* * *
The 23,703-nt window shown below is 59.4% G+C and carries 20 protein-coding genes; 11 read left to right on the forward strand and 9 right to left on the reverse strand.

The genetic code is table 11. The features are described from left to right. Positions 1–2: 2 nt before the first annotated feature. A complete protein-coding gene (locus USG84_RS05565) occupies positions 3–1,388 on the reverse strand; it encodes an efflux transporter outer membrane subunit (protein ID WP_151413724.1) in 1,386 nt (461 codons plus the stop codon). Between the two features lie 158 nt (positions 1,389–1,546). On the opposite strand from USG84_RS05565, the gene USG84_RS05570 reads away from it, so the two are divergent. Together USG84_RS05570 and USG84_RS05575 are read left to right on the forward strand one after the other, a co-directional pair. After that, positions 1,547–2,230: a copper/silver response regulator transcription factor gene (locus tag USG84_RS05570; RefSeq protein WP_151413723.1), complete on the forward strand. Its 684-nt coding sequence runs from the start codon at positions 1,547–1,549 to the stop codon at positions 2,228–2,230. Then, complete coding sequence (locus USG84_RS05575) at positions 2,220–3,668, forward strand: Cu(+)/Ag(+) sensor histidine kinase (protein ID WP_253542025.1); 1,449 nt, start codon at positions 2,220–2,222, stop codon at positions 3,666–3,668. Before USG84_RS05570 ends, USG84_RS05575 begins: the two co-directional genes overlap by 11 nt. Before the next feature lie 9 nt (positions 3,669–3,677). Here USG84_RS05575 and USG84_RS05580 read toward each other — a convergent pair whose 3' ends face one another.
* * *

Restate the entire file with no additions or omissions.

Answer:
The 23,703-nt window shown below is 59.4% G+C and carries 20 protein-coding genes; 11 read left to right on the forward strand and 9 right to left on the reverse strand.

The genetic code is table 11. The features are described from left to right. Positions 1–2: 2 nt before the first annotated feature. A complete protein-coding gene (locus USG84_RS05565) occupies positions 3–1,388 on the reverse strand; it encodes an efflux transporter outer membrane subunit (protein ID WP_151413724.1) in 1,386 nt (461 codons plus the stop codon). Between the two features lie 158 nt (positions 1,389–1,546). On the opposite strand from USG84_RS05565, the gene USG84_RS05570 reads away from it, so the two are divergent. Together USG84_RS05570 and USG84_RS05575 are read left to right on the forward strand one after the other, a co-directional pair. After that, positions 1,547–2,230: a copper/silver response regulator transcription factor gene (locus tag USG84_RS05570; RefSeq protein WP_151413723.1), complete on the forward strand. Its 684-nt coding sequence runs from the start codon at positions 1,547–1,549 to the stop codon at positions 2,228–2,230. Then, complete coding sequence (locus USG84_RS05575) at positions 2,220–3,668, forward strand: Cu(+)/Ag(+) sensor histidine kinase (protein ID WP_253542025.1); 1,449 nt, start codon at positions 2,220–2,222, stop codon at positions 3,666–3,668. Before USG84_RS05570 ends, USG84_RS05575 begins: the two co-directional genes overlap by 11 nt. Before the next feature lie 9 nt (positions 3,669–3,677). Here USG84_RS05575 and USG84_RS05580 read toward each other — a convergent pair whose 3' ends face one another.